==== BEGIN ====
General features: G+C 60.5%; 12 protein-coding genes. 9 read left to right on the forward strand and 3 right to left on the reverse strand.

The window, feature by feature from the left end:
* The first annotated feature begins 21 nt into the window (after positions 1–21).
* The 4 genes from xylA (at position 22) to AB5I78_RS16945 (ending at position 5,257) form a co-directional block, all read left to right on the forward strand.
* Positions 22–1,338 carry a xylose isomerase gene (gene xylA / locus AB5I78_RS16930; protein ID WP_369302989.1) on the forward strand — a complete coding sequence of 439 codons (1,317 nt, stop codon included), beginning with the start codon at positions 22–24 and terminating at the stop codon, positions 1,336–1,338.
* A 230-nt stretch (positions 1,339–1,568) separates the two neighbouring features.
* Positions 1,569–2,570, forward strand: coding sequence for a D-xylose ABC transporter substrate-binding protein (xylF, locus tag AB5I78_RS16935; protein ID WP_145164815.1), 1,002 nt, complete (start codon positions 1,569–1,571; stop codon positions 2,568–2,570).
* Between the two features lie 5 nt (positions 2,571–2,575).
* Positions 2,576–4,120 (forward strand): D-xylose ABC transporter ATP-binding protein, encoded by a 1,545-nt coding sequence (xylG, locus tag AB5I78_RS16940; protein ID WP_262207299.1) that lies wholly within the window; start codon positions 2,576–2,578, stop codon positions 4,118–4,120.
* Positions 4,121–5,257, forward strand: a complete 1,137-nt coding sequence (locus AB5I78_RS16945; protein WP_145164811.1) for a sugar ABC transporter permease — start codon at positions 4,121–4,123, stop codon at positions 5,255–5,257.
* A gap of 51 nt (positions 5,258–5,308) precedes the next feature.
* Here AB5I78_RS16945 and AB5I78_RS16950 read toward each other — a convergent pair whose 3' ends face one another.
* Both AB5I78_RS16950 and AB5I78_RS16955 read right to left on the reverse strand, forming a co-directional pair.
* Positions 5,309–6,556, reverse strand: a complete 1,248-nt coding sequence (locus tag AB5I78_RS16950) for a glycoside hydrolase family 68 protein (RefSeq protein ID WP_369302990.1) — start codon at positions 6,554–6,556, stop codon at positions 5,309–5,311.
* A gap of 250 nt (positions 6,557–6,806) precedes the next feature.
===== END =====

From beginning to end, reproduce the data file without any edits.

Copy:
General features: G+C 60.5%; 12 protein-coding genes. 9 read left to right on the forward strand and 3 right to left on the reverse strand.

The window, feature by feature from the left end:
* The first annotated feature begins 21 nt into the window (after positions 1–21).
* The 4 genes from xylA (at position 22) to AB5I78_RS16945 (ending at position 5,257) form a co-directional block, all read left to right on the forward strand.
* Positions 22–1,338 carry a xylose isomerase gene (gene xylA / locus AB5I78_RS16930; protein ID WP_369302989.1) on the forward strand — a complete coding sequence of 439 codons (1,317 nt, stop codon included), beginning with the start codon at positions 22–24 and terminating at the stop codon, positions 1,336–1,338.
* A 230-nt stretch (positions 1,339–1,568) separates the two neighbouring features.
* Positions 1,569–2,570, forward strand: coding sequence for a D-xylose ABC transporter substrate-binding protein (xylF, locus tag AB5I78_RS16935; protein ID WP_145164815.1), 1,002 nt, complete (start codon positions 1,569–1,571; stop codon positions 2,568–2,570).
* Between the two features lie 5 nt (positions 2,571–2,575).
* Positions 2,576–4,120 (forward strand): D-xylose ABC transporter ATP-binding protein, encoded by a 1,545-nt coding sequence (xylG, locus tag AB5I78_RS16940; protein ID WP_262207299.1) that lies wholly within the window; start codon positions 2,576–2,578, stop codon positions 4,118–4,120.
* Positions 4,121–5,257, forward strand: a complete 1,137-nt coding sequence (locus AB5I78_RS16945; protein WP_145164811.1) for a sugar ABC transporter permease — start codon at positions 4,121–4,123, stop codon at positions 5,255–5,257.
* A gap of 51 nt (positions 5,258–5,308) precedes the next feature.
* Here AB5I78_RS16945 and AB5I78_RS16950 read toward each other — a convergent pair whose 3' ends face one another.
* Both AB5I78_RS16950 and AB5I78_RS16955 read right to left on the reverse strand, forming a co-directional pair.
* Positions 5,309–6,556, reverse strand: a complete 1,248-nt coding sequence (locus tag AB5I78_RS16950) for a glycoside hydrolase family 68 protein (RefSeq protein ID WP_369302990.1) — start codon at positions 6,554–6,556, stop codon at positions 5,309–5,311.
* A gap of 250 nt (positions 6,557–6,806) precedes the next feature.